The beneficial effect of phytosterols on reduction of LDL-C and total cholesterol has been well documented in Caucasian populations. Our findings in the Chinese are concordant with those reported in other populations, showing that daily intake of phytosterols is useful in reducing LDL-C and total cholesterol. There has been a report of the effect of phytosterols in Chinese. A double-blind, randomized trial was conducted in 309 participants to investigate the effect of plant sterol-enriched milk tea on blood lipids after 5 weeks consumption. Interestingly, 2.3 g/d and 1.5 g/d plant sterol reduced serum total cholesterol by 0.25 and 0.23 mmol/l, respectively, when compared with placebo. However, the effect of both doses on LDL-C was not statistically significant7.
Consumption of phytosterols may have beneficial effect on blood pressure. Previous animal study showed that consumption of phytosterols-rich diet increased systolic and diastolic blood pressure in salt-loaded stroke-prone spontaneously hypertensive8 and non-salt-loaded normotensive Wistar–Kyoto9 inbred rats when compared to rats consuming the control diet. However, it should be noted that the phytosterols diet led to ~4 fold increase in serum phytosterols when compared to control diet in rat9, whereas the effect of consuming 1.5 g phytosterols per day for 3 weeks is expected to cause <15% increase in serum phytosterols in humans10. In contrast, human trials related to phytosterols and blood pressure yielded inconsistent results. In general, blood pressure was a secondary outcome in these trials and no direct effect was observed from phytosterols supplementation on blood pressure, except in one trial. In the trial investigating the effect of bioactive milk peptides and phytosterols on cardiovascular risk factors in 104 hypertensive and hypercholesterolemic subjects, daily intake of spread containing 4.2 mg bioactive milk peptides and 2 g phytosterols for 10 weeks led to reduction in systolic blood pressure in the treatment group11. However, it is not possible to infer if the blood pressure lowering effect is from bioactive milk peptides, phytosterols, or their interaction. In the current study, we observed that diastolic blood pressure did not significantly change in the phytosterol group but increased significantly by 2 mmHg in the control group. As this was not a primary endpoint, no strong conclusions can be drawn. However, it raises the possibility that phytosterols have a beneficial effect on diastolic blood pressure, but this hypothesis requires confirmation in future studies.
Chinese are known to have a high prevalence of lactose intolerance when compared to Caucasians, so it is possible that using milk powder as a carrier of phytosterols may reduce its LDL-C lowering effect. In the current study, around 30% of participants experienced adverse events, and the most common adverse event was diarrhea. Interestingly, the most common adverse event of taking phytosterols-enriched low fat milk was constipation in Caucasians6. Despite the high incidence of diarrhea, the effect of phytosterols on LDL-C was comparable to those observed in Caucasians6. Moreover, our analysis did not reveal any significant interaction between the degree of LDL-C reduction and the presence of adverse effect. Furthermore, a similar association was observed in subgroup analysis in participants with adverse effects (data not shown). Thus, phytosterols-containing low-fat milk is effective in lowering LDL-C even in people with adverse effects.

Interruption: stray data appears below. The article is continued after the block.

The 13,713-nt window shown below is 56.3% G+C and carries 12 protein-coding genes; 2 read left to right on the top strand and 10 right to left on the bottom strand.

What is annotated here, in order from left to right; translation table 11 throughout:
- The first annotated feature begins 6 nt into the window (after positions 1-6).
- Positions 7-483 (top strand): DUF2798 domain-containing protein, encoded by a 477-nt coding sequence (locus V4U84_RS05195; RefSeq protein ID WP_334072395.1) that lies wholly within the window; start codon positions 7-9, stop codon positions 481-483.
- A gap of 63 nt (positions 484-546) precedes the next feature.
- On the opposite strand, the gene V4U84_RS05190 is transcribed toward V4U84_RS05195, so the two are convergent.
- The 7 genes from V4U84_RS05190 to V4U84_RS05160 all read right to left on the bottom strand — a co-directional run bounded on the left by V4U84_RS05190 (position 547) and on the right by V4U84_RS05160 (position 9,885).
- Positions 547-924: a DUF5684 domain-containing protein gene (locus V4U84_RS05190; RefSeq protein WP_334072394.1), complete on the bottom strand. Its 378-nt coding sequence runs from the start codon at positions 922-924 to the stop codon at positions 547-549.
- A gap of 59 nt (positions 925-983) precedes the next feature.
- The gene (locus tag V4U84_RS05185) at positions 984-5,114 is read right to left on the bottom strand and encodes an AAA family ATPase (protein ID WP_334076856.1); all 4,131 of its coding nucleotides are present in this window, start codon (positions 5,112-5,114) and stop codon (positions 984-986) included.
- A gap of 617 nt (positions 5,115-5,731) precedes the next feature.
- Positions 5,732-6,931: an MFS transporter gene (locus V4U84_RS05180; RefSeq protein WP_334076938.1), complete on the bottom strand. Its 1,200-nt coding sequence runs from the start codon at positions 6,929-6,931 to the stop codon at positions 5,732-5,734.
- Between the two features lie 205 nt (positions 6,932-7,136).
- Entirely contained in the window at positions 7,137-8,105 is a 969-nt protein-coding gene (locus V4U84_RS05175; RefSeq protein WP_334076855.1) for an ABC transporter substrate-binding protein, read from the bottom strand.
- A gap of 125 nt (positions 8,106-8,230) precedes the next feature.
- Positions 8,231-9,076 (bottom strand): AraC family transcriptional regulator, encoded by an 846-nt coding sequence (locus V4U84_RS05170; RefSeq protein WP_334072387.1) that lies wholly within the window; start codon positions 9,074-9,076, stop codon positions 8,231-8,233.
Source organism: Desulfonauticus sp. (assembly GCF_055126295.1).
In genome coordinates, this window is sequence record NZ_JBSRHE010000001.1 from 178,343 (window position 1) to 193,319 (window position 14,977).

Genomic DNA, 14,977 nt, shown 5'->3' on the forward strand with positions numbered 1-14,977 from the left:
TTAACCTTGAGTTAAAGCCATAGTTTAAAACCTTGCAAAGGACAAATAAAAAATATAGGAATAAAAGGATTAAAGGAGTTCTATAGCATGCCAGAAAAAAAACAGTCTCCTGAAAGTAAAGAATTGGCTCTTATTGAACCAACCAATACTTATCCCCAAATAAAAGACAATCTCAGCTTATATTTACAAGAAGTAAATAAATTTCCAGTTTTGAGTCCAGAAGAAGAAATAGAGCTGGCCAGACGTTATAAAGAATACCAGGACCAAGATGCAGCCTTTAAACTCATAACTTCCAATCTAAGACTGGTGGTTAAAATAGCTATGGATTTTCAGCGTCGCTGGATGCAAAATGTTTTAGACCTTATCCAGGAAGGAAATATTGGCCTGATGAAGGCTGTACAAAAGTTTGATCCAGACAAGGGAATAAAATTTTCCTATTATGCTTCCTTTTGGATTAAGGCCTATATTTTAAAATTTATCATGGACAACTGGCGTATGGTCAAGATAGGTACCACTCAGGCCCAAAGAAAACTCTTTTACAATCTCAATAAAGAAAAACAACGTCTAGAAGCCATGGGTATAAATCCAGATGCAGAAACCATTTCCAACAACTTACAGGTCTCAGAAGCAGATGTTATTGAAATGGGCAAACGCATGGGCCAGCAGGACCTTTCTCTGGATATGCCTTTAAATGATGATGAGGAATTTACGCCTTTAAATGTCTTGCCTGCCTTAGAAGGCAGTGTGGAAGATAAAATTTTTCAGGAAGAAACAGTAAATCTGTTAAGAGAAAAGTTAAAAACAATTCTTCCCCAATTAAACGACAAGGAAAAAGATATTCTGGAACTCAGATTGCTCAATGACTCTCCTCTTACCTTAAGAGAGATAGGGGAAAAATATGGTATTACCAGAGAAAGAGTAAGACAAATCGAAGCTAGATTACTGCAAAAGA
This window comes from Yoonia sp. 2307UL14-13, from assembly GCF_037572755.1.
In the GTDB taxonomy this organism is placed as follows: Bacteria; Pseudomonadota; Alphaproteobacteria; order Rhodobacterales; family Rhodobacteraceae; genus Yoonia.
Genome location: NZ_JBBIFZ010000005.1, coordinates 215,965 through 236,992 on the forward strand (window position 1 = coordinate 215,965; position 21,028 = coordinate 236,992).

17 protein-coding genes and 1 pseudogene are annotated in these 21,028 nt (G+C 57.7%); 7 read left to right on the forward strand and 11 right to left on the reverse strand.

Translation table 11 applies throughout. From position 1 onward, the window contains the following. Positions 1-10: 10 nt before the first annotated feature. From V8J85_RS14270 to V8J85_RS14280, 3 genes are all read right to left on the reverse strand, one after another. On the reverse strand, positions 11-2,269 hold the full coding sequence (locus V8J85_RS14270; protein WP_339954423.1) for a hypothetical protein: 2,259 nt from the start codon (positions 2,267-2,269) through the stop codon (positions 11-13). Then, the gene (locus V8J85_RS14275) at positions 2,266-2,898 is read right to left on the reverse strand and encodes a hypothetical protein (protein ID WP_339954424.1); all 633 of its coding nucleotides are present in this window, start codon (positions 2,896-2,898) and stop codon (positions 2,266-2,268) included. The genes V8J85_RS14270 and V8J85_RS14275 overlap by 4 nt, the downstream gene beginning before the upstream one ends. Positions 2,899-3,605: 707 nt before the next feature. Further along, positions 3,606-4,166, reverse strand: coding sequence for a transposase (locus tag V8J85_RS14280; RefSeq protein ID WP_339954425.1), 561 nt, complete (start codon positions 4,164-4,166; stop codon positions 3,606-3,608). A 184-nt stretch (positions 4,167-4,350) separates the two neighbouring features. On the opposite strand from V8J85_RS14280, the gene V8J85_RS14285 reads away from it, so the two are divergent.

Although statins remain the first-line class of drugs to lower LDL-C, there are advantages in using a non-pharmacological intervention, albeit less efficacious. Statins may cause myositis and liver enzyme elevations in a small percentage of patients. They are now known to increase the risk of developing diabetes12. In contrast, phytosterols are well-tolerated and serious adverse effects are almost absent13. This makes phytosterols the intervention of choice in those at low cardiovascular risk and have no or only mild elevation in LDL-C. In patients who are already prescribed statins, phytosterols can enhance the lipid lowering effect of statins by acting on a different mechanism, akin to the rational combination of statin and ezetimibe. This suggestion has been confirmed by a recent meta-analysis, which showed that phytosterols-enriched diet further lower LCL-C in patients treated with statins14.
Low calcium intake and osteoporosis are common in Asian populations15. Our study showed that phytosterols-enriched low-fat milk was well tolerated in a large proportion of Chinese and this type of drink not only lowers cholesterol and blood pressure, but also provides an important daily source of calcium and protein.
A potential implication of our findings is that consuming 1.5 g of phytosterols every day reduces LDL-C, regardless of whether the baseline LDL-C is normal, marginal or high. Nevertheless, there were limitations in the current study. First, study participants may be more motivated and compliant than the general population. Moreover, compliance may be different in the long term. Second, we have no detailed information on the diet before and during the trial, so we cannot be sure that there were no unintentional changes in the diet during the study. Nevertheless, there was no fall in LDL-C in the control group. Moreover, it has been shown that LDL-C lowering effect of phytosterols is not related to dietary cholesterol or saturated fat intake16. Third, we did not measure plasma phytosterols and lathosterol levels, therefore we could not evaluate effect of supplementing phytosterols on their serum level. Fourth, since we have no detailed information on the diet before and during the trial, we could not evaluate the dietary intake of phytosterols in the diet of the participants. Thus, phytosterols in the diet could also have contributed to the lowering of LDL-C, although very few foods contain as much phytosterols as the phytosterol-enriched milk we tested.
In conclusion, phytosterols-enriched milk consumption with 1.5 g phytosterols per day is an effective way to reduce LDL-C in people with normal, marginal, or high LDL-C levels.
How to cite this article: Cheung, C.-L. et al. Randomized controlled trial of the effect of phytosterols-enriched low-fat milk on lipid profile in Chinese. Sci. Rep. 7, 41084; doi: 10.1038/srep41084 (2017).
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Yes, there is potential competing interest. All authors declare: grants from The University of Hong Kong, sponsorship from Nestle (Hong Kong) Limited, during the conduct of the study.
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Cheung, C., Ho, D., Sing, C. et al. Randomized controlled trial of the effect of phytosterols-enriched low-fat milk on lipid profile in Chinese. Sci Rep 7, 41084 (2017). https://doi.org/10.1038/srep41084